“I’m so pleased she is with child and is safely at Winterfell.  I would have been worried for her if she was still with a moving army camp.”  She smiled at him and he nodded in agreement.

Ilse paused and Edmure took up the conversation.  “How long have you been married?  We received no notice despite the connection we have to both clans.”

“Six months,” Lord Ylford replied.  “I’m certain it was an oversight.”

“Of course,” Edmure said.  He looked at a girl with braids of blonde hair by the wall.  “Our servants will show you to your rooms.  Lady Cerzainya, you may recognize my wife’s handmaiden.  I ask you not to detain her as she has important business to run and looks after our children when we cannot be with them.”

She nodded her head though clearly she was angry.

It was an intimate dinner filled with the best catch from the river and Cerzainya, naturally, felt slighted.  Ilse, however, wanted to know how the marriage came about.  As she was sitting next to Lord Ylford, it wasn’t too difficult to pry.  “Father paid two thousand for the match,” he told her.  “No one would wed her, she’s rather mean spirited, though I suppose you know that, and now I am consort to the future Warden of the West.”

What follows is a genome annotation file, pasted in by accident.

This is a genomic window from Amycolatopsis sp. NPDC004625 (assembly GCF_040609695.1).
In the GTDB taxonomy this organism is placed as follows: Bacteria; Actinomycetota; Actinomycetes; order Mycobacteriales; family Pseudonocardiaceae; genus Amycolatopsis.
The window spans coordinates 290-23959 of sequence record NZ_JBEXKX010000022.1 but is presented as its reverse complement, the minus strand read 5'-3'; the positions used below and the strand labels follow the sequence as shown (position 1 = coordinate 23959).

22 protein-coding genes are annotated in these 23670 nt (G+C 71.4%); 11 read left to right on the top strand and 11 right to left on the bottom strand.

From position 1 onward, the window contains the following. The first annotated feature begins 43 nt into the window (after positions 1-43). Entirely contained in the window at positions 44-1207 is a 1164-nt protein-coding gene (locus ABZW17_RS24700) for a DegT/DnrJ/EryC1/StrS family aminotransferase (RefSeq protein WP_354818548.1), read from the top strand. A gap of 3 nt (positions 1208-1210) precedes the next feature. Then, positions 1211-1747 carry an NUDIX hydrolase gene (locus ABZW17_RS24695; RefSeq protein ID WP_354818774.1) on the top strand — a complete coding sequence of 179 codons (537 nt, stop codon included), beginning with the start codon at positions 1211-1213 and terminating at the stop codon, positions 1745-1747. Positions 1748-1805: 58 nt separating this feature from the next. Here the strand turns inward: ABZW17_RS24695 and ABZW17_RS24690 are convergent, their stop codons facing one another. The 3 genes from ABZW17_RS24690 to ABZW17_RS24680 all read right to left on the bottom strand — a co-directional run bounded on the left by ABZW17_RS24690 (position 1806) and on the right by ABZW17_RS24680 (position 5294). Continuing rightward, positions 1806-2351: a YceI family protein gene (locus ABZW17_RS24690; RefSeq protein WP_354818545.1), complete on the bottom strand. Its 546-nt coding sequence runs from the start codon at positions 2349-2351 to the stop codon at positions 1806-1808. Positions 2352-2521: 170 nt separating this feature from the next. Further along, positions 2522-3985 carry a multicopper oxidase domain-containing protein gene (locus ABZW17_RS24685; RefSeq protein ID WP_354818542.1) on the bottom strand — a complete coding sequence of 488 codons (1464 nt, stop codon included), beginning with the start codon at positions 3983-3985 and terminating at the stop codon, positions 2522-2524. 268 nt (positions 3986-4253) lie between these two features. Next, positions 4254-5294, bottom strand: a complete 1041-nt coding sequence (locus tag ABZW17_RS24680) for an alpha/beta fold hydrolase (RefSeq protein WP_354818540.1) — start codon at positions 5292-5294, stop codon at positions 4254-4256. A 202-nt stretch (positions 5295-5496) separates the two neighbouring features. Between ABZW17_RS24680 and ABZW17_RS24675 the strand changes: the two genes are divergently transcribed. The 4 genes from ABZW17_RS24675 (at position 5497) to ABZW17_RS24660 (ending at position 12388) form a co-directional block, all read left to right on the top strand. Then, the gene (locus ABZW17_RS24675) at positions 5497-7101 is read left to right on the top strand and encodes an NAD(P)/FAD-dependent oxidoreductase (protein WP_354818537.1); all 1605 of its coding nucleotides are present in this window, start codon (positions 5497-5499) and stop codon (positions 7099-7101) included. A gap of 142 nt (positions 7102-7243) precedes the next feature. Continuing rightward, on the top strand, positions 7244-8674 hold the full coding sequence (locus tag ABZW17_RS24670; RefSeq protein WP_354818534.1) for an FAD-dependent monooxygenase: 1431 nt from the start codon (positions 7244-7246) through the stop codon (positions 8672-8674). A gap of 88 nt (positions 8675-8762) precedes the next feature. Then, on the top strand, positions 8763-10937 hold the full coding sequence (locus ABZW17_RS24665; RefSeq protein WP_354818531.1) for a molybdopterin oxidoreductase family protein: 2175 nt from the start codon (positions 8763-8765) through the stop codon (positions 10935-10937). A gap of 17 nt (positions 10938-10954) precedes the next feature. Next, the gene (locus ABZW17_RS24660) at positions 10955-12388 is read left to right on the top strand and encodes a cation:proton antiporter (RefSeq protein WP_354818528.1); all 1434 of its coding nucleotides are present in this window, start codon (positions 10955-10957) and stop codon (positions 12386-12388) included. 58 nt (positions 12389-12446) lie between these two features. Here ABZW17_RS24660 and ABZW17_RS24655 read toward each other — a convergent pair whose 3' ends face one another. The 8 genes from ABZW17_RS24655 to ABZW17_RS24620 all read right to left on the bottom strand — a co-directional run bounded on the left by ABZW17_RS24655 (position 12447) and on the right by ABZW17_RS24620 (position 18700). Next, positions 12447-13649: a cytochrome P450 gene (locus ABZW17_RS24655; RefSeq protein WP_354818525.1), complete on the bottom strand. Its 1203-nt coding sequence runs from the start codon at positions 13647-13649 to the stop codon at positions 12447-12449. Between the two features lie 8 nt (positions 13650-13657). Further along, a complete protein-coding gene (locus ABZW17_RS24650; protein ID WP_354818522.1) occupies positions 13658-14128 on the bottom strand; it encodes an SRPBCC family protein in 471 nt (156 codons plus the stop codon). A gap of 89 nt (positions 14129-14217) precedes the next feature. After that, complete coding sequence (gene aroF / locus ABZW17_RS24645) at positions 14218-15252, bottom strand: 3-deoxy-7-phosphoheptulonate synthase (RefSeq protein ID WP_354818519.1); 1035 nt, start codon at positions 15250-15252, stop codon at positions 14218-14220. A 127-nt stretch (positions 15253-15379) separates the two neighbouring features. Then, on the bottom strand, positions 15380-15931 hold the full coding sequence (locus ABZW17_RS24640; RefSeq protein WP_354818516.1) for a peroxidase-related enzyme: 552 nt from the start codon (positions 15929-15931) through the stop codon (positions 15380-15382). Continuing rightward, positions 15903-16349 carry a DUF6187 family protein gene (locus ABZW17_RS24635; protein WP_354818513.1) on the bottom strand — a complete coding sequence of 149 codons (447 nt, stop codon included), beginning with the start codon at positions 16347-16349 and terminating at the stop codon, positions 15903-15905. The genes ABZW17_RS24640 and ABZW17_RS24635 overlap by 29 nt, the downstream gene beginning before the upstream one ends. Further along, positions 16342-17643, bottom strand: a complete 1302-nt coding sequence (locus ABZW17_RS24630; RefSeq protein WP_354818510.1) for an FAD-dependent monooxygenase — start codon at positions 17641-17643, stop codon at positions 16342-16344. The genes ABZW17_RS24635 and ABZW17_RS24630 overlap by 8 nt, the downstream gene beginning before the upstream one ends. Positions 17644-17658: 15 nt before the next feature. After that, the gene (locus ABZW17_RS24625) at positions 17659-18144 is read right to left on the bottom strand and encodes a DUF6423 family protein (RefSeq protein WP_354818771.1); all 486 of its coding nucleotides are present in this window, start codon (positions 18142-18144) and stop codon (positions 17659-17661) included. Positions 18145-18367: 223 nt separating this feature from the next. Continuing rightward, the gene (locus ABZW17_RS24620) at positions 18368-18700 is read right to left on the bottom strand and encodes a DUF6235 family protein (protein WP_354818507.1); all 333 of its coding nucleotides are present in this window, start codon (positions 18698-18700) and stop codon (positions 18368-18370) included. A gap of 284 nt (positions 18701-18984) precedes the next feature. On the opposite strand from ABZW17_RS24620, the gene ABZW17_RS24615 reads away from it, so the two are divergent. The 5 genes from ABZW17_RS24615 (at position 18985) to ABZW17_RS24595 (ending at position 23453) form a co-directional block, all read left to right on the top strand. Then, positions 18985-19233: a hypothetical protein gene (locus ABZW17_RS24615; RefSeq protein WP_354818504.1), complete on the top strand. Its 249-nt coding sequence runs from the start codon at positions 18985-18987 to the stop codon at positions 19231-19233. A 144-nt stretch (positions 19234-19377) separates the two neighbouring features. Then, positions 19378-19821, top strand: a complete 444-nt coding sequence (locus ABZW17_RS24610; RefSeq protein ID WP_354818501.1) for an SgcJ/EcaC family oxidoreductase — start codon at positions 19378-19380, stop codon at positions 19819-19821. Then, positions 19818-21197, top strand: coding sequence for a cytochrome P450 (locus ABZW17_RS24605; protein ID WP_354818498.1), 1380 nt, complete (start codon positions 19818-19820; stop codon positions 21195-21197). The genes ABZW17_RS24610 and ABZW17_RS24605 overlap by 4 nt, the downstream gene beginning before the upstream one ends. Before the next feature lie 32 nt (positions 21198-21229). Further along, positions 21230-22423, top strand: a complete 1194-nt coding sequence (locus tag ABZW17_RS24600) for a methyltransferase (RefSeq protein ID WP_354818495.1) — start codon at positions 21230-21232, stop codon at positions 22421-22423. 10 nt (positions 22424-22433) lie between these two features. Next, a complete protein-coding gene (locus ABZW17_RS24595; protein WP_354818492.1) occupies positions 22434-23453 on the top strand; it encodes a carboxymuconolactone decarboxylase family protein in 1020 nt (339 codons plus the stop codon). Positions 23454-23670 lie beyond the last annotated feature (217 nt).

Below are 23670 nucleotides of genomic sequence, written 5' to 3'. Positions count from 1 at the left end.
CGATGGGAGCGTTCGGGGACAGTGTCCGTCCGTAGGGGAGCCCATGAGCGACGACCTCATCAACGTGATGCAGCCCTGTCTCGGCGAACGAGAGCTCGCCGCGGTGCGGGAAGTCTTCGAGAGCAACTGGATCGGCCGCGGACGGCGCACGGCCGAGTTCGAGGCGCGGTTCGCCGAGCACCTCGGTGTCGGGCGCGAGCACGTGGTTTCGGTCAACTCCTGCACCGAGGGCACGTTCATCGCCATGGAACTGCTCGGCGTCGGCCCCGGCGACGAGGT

“Do you like your bride?” she asked.

“I could only touch her once and that was when I was drunk and it was our wedding night.”

“I’m glad I gave you two rooms then,” she laughed, eating more of her fish.  “I am sorry for you, though.  No one deserves that.”

Cerzainya’s voice then cut through.  “So, if we are to be cousins, are you going to aid in our war?”

“We have no war,” Edmure answered truthfully.  “We are loyal to whomever wears the crown, whether it be Joffrey, bastard or not, Stannis, the true Baratheon, or the Targaryen Queen across the sea.  We do not fight for any of them.”

“You have no taste for war,” she concluded.

“I did not have a taste for it, even when my nephew proclaimed himself King of the North.”

“You are a traitor,” she told him outright.

“So are you as I hear your mother may be the woman you were named after,” he replied crisply, “and that the King is not your cousin but your full sibling.”

Cerzainya sat, chewing, before she stood.  “Bed, I think.”  Her skirts rustled as she walked out of the hall.  Ylford quickly finished his wine and followed her.

“I don’t like being a Lanniser,” Ilse noted, taking a sip of wine.  She’d grown fond of the drink after she’d birthed her twins.  Also, she thought she might be carrying another Tully child.